aaaah And yet there have been so many people like this, supporters who print and distribute posters, organize cake sales to raise money for the fund, produce handmade books full of lovely messages and prayers and send the most thoughtful gifts for Madeleine.

poke  I do not blame God for Madeleine’s abduction. The abductor is responsible for that. What I do wrestle with, though, is the inexplicable fact that despite so many prayers, almost total global awareness and a vast amount of hard work, we still do not have an answer. My aunt quotes a saying: ‘Pray as if everything depends on God. Work as if everything depends on you,’ and I truly believe this is what we’ve done.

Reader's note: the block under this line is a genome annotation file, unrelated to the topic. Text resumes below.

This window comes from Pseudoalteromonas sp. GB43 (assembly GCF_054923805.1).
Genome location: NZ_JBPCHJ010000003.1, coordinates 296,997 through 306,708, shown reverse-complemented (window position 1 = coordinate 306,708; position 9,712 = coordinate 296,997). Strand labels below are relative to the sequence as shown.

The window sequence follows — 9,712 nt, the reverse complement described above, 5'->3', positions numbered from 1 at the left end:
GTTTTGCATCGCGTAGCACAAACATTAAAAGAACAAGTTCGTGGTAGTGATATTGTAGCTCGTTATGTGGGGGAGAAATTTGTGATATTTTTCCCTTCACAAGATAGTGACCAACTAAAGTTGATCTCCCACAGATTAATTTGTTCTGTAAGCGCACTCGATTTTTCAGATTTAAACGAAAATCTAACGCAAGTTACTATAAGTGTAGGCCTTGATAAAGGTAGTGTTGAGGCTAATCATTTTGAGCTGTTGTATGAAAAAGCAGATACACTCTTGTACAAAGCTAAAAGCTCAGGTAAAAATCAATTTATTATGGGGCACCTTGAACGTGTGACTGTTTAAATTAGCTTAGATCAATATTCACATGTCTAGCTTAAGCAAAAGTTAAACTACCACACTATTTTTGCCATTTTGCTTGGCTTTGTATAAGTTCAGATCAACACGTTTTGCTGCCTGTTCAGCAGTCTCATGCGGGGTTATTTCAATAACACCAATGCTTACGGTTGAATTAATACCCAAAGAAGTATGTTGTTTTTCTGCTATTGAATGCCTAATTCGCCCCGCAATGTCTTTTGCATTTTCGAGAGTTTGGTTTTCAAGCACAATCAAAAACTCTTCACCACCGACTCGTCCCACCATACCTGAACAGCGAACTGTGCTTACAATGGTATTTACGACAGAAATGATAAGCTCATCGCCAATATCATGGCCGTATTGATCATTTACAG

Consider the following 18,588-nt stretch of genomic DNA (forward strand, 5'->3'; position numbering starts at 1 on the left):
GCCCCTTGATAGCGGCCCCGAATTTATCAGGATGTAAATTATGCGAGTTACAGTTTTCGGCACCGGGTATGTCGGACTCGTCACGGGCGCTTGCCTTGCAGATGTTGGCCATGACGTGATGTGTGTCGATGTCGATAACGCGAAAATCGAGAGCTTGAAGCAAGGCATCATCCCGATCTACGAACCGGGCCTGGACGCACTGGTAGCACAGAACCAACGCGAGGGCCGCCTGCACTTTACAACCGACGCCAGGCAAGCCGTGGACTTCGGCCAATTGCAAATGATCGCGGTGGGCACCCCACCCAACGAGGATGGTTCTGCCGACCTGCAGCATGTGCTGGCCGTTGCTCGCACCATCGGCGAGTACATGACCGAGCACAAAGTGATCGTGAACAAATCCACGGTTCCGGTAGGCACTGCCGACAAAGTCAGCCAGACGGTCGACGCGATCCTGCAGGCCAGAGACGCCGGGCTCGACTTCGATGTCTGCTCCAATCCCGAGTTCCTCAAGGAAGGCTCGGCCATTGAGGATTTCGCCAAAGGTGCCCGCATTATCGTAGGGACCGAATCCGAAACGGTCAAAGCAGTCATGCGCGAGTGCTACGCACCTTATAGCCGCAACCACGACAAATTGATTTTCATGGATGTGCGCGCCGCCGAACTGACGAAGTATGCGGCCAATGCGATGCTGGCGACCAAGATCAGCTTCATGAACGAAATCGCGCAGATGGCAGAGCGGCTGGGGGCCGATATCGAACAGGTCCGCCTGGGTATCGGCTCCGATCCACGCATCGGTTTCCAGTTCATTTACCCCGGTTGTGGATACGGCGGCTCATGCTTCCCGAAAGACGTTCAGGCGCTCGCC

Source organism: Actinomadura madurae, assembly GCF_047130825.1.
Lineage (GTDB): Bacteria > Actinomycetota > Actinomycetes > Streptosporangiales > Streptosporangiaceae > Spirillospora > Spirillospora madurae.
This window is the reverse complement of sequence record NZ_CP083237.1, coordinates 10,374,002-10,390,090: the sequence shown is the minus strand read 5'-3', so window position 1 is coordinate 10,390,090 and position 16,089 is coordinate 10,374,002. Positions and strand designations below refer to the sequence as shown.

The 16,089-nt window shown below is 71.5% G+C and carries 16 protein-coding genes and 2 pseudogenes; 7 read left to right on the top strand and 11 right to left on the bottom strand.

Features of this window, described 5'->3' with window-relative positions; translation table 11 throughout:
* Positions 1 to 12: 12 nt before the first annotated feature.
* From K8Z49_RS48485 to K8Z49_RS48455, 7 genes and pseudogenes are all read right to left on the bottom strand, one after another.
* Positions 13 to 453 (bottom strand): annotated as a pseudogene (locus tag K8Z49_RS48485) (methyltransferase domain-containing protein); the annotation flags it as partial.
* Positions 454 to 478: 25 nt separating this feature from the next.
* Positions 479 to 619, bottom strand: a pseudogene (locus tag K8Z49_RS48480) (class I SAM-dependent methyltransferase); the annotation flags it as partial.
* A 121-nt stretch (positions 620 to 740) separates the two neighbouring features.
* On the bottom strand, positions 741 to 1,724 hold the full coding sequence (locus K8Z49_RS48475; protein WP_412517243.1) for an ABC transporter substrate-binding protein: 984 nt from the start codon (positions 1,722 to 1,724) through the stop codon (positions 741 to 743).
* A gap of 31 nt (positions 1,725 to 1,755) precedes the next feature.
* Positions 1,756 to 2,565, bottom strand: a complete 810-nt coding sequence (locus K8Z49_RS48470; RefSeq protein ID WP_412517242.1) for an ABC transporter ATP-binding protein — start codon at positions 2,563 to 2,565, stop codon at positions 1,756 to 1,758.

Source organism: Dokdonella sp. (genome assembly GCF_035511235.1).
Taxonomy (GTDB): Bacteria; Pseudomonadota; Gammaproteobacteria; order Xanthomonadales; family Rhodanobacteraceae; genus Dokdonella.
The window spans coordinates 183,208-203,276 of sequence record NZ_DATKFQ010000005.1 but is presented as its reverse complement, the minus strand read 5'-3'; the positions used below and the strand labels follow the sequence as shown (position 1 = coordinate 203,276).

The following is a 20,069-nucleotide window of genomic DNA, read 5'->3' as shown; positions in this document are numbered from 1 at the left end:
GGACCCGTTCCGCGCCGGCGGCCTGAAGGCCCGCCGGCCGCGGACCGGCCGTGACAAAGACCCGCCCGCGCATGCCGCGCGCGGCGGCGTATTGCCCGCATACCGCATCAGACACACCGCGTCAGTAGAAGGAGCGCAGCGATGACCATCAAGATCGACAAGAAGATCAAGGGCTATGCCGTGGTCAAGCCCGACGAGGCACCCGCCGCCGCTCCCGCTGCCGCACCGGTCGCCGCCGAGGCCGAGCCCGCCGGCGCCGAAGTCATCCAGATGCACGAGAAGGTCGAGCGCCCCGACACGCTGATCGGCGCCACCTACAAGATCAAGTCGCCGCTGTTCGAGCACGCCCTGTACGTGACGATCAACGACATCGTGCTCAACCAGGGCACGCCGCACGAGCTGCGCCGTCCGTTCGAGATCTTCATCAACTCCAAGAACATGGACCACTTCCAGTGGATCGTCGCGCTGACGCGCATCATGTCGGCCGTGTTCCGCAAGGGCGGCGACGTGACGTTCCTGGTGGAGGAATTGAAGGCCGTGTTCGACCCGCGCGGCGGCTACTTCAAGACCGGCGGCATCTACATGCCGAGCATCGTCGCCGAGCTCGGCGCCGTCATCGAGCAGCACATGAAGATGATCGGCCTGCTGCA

pray3 I’ve never in my life prayed for anything or anyone so much, or in so many different ways. Thousands of other people, maybe millions, have prayed.

angel There is one thing of which I am confident: I believe wherever Madeleine is, God is with her. And during my calmer moments, I also believe that in God’s time, we’ll get there. A couple of years ago I was saying a prayer for Madeleine with the twins and remarked that it had been a long time since we’d seen her. ‘No, Mummy,’ said Amelie. ‘It’s just a teeny-weeny time.’ She was right, of course: a few years is a drop in the ocean compared to a lifetime.